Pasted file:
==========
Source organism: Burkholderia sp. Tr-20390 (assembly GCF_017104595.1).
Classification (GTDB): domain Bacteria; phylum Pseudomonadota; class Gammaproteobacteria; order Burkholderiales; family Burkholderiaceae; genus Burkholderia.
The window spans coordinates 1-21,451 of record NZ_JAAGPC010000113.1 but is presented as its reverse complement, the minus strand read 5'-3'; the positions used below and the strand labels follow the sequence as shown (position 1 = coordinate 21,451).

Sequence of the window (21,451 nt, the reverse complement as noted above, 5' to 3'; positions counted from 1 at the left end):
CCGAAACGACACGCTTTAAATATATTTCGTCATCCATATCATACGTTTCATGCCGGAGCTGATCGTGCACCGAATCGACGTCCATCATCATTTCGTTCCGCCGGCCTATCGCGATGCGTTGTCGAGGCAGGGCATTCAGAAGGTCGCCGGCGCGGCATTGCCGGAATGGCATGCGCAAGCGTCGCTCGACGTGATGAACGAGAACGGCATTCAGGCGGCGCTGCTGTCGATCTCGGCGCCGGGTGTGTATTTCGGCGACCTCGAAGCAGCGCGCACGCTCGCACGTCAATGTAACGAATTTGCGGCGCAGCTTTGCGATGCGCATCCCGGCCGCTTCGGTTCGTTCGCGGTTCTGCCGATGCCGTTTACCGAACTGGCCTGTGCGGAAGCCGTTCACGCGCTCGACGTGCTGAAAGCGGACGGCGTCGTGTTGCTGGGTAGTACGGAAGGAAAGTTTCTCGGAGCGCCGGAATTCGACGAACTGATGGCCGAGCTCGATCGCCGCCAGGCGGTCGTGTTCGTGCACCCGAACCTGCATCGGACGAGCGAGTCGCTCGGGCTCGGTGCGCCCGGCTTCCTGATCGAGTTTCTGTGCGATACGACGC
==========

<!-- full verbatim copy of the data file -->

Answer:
Source organism: Burkholderia sp. Tr-20390 (assembly GCF_017104595.1).
Classification (GTDB): domain Bacteria; phylum Pseudomonadota; class Gammaproteobacteria; order Burkholderiales; family Burkholderiaceae; genus Burkholderia.
The window spans coordinates 1-21,451 of record NZ_JAAGPC010000113.1 but is presented as its reverse complement, the minus strand read 5'-3'; the positions used below and the strand labels follow the sequence as shown (position 1 = coordinate 21,451).

Sequence of the window (21,451 nt, the reverse complement as noted above, 5' to 3'; positions counted from 1 at the left end):
CCGAAACGACACGCTTTAAATATATTTCGTCATCCATATCATACGTTTCATGCCGGAGCTGATCGTGCACCGAATCGACGTCCATCATCATTTCGTTCCGCCGGCCTATCGCGATGCGTTGTCGAGGCAGGGCATTCAGAAGGTCGCCGGCGCGGCATTGCCGGAATGGCATGCGCAAGCGTCGCTCGACGTGATGAACGAGAACGGCATTCAGGCGGCGCTGCTGTCGATCTCGGCGCCGGGTGTGTATTTCGGCGACCTCGAAGCAGCGCGCACGCTCGCACGTCAATGTAACGAATTTGCGGCGCAGCTTTGCGATGCGCATCCCGGCCGCTTCGGTTCGTTCGCGGTTCTGCCGATGCCGTTTACCGAACTGGCCTGTGCGGAAGCCGTTCACGCGCTCGACGTGCTGAAAGCGGACGGCGTCGTGTTGCTGGGTAGTACGGAAGGAAAGTTTCTCGGAGCGCCGGAATTCGACGAACTGATGGCCGAGCTCGATCGCCGCCAGGCGGTCGTGTTCGTGCACCCGAACCTGCATCGGACGAGCGAGTCGCTCGGGCTCGGTGCGCCCGGCTTCCTGATCGAGTTTCTGTGCGATACGACGC